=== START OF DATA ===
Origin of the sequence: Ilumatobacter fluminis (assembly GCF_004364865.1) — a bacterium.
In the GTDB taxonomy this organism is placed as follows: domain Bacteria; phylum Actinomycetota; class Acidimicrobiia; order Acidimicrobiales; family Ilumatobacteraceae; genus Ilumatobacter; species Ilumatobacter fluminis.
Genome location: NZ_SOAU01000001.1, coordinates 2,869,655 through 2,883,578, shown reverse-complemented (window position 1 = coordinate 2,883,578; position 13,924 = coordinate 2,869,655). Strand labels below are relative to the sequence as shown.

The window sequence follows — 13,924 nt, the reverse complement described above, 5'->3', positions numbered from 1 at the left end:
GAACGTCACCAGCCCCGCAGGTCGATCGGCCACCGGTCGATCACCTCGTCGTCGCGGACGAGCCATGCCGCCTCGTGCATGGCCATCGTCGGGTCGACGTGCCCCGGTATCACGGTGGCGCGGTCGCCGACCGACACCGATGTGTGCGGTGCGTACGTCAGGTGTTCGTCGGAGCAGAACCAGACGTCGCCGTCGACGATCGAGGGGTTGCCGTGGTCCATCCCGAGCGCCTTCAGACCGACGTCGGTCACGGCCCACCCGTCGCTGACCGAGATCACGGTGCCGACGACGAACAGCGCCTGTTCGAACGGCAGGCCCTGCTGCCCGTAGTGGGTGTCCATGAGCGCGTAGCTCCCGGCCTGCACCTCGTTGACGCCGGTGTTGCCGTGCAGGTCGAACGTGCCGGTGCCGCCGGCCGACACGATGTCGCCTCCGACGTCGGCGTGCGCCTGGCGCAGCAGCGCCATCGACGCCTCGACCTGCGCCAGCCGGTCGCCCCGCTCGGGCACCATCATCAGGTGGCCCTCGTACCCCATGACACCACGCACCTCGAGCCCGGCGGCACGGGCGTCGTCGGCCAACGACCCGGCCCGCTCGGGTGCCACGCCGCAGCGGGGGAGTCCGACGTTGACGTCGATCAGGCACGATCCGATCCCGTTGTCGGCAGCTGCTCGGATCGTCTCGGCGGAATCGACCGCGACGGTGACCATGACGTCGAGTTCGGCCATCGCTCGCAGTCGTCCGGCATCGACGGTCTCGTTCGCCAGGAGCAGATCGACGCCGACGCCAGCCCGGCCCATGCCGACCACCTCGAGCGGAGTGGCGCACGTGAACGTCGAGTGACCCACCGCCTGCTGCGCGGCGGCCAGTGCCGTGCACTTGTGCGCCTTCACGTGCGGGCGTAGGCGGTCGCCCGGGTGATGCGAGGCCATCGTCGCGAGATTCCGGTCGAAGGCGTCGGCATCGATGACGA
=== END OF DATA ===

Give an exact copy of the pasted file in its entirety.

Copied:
Origin of the sequence: Ilumatobacter fluminis (assembly GCF_004364865.1) — a bacterium.
In the GTDB taxonomy this organism is placed as follows: domain Bacteria; phylum Actinomycetota; class Acidimicrobiia; order Acidimicrobiales; family Ilumatobacteraceae; genus Ilumatobacter; species Ilumatobacter fluminis.
Genome location: NZ_SOAU01000001.1, coordinates 2,869,655 through 2,883,578, shown reverse-complemented (window position 1 = coordinate 2,883,578; position 13,924 = coordinate 2,869,655). Strand labels below are relative to the sequence as shown.

The window sequence follows — 13,924 nt, the reverse complement described above, 5'->3', positions numbered from 1 at the left end:
GAACGTCACCAGCCCCGCAGGTCGATCGGCCACCGGTCGATCACCTCGTCGTCGCGGACGAGCCATGCCGCCTCGTGCATGGCCATCGTCGGGTCGACGTGCCCCGGTATCACGGTGGCGCGGTCGCCGACCGACACCGATGTGTGCGGTGCGTACGTCAGGTGTTCGTCGGAGCAGAACCAGACGTCGCCGTCGACGATCGAGGGGTTGCCGTGGTCCATCCCGAGCGCCTTCAGACCGACGTCGGTCACGGCCCACCCGTCGCTGACCGAGATCACGGTGCCGACGACGAACAGCGCCTGTTCGAACGGCAGGCCCTGCTGCCCGTAGTGGGTGTCCATGAGCGCGTAGCTCCCGGCCTGCACCTCGTTGACGCCGGTGTTGCCGTGCAGGTCGAACGTGCCGGTGCCGCCGGCCGACACGATGTCGCCTCCGACGTCGGCGTGCGCCTGGCGCAGCAGCGCCATCGACGCCTCGACCTGCGCCAGCCGGTCGCCCCGCTCGGGCACCATCATCAGGTGGCCCTCGTACCCCATGACACCACGCACCTCGAGCCCGGCGGCACGGGCGTCGTCGGCCAACGACCCGGCCCGCTCGGGTGCCACGCCGCAGCGGGGGAGTCCGACGTTGACGTCGATCAGGCACGATCCGATCCCGTTGTCGGCAGCTGCTCGGATCGTCTCGGCGGAATCGACCGCGACGGTGACCATGACGTCGAGTTCGGCCATCGCTCGCAGTCGTCCGGCATCGACGGTCTCGTTCGCCAGGAGCAGATCGACGCCGACGCCAGCCCGGCCCATGCCGACCACCTCGAGCGGAGTGGCGCACGTGAACGTCGAGTGACCCACCGCCTGCTGCGCGGCGGCCAGTGCCGTGCACTTGTGCGCCTTCACGTGCGGGCGTAGGCGGTCGCCCGGGTGATGCGAGGCCATCGTCGCGAGATTCCGGTCGAAGGCGTCGGCATCGATGACGA